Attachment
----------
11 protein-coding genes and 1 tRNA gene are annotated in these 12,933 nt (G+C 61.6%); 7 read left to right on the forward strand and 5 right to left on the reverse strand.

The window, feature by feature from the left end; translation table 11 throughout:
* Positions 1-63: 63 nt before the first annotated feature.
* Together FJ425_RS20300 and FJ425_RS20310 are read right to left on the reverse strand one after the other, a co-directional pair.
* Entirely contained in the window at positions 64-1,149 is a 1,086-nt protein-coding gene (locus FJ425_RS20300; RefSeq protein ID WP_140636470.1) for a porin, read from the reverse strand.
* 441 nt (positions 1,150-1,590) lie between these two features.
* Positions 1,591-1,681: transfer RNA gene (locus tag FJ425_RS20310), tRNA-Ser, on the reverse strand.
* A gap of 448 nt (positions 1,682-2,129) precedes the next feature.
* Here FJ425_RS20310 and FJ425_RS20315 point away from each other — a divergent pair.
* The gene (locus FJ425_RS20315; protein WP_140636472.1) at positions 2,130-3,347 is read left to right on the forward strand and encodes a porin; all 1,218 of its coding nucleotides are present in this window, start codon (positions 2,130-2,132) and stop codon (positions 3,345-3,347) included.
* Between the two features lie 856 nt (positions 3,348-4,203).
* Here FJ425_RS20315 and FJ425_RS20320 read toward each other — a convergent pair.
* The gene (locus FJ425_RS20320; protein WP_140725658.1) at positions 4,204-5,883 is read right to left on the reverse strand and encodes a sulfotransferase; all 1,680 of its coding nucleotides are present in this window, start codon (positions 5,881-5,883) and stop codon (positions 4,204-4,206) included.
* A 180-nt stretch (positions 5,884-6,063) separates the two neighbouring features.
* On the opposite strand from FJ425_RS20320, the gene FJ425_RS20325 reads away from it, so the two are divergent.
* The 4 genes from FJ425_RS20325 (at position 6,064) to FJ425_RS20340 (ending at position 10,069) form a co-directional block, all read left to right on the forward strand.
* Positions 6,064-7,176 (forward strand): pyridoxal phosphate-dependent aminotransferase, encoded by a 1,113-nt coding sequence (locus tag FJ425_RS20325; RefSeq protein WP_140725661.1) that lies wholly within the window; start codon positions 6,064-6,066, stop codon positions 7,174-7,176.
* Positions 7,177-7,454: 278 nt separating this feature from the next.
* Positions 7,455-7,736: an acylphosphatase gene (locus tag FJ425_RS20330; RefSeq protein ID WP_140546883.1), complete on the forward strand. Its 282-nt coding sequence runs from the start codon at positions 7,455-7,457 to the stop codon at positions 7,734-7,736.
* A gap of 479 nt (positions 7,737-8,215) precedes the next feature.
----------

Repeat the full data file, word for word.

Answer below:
11 protein-coding genes and 1 tRNA gene are annotated in these 12,933 nt (G+C 61.6%); 7 read left to right on the forward strand and 5 right to left on the reverse strand.

The window, feature by feature from the left end; translation table 11 throughout:
* Positions 1-63: 63 nt before the first annotated feature.
* Together FJ425_RS20300 and FJ425_RS20310 are read right to left on the reverse strand one after the other, a co-directional pair.
* Entirely contained in the window at positions 64-1,149 is a 1,086-nt protein-coding gene (locus FJ425_RS20300; RefSeq protein ID WP_140636470.1) for a porin, read from the reverse strand.
* 441 nt (positions 1,150-1,590) lie between these two features.
* Positions 1,591-1,681: transfer RNA gene (locus tag FJ425_RS20310), tRNA-Ser, on the reverse strand.
* A gap of 448 nt (positions 1,682-2,129) precedes the next feature.
* Here FJ425_RS20310 and FJ425_RS20315 point away from each other — a divergent pair.
* The gene (locus FJ425_RS20315; protein WP_140636472.1) at positions 2,130-3,347 is read left to right on the forward strand and encodes a porin; all 1,218 of its coding nucleotides are present in this window, start codon (positions 2,130-2,132) and stop codon (positions 3,345-3,347) included.
* Between the two features lie 856 nt (positions 3,348-4,203).
* Here FJ425_RS20315 and FJ425_RS20320 read toward each other — a convergent pair.
* The gene (locus FJ425_RS20320; protein WP_140725658.1) at positions 4,204-5,883 is read right to left on the reverse strand and encodes a sulfotransferase; all 1,680 of its coding nucleotides are present in this window, start codon (positions 5,881-5,883) and stop codon (positions 4,204-4,206) included.
* A 180-nt stretch (positions 5,884-6,063) separates the two neighbouring features.
* On the opposite strand from FJ425_RS20320, the gene FJ425_RS20325 reads away from it, so the two are divergent.
* The 4 genes from FJ425_RS20325 (at position 6,064) to FJ425_RS20340 (ending at position 10,069) form a co-directional block, all read left to right on the forward strand.
* Positions 6,064-7,176 (forward strand): pyridoxal phosphate-dependent aminotransferase, encoded by a 1,113-nt coding sequence (locus tag FJ425_RS20325; RefSeq protein WP_140725661.1) that lies wholly within the window; start codon positions 6,064-6,066, stop codon positions 7,174-7,176.
* Positions 7,177-7,454: 278 nt separating this feature from the next.
* Positions 7,455-7,736: an acylphosphatase gene (locus tag FJ425_RS20330; RefSeq protein ID WP_140546883.1), complete on the forward strand. Its 282-nt coding sequence runs from the start codon at positions 7,455-7,457 to the stop codon at positions 7,734-7,736.
* A gap of 479 nt (positions 7,737-8,215) precedes the next feature.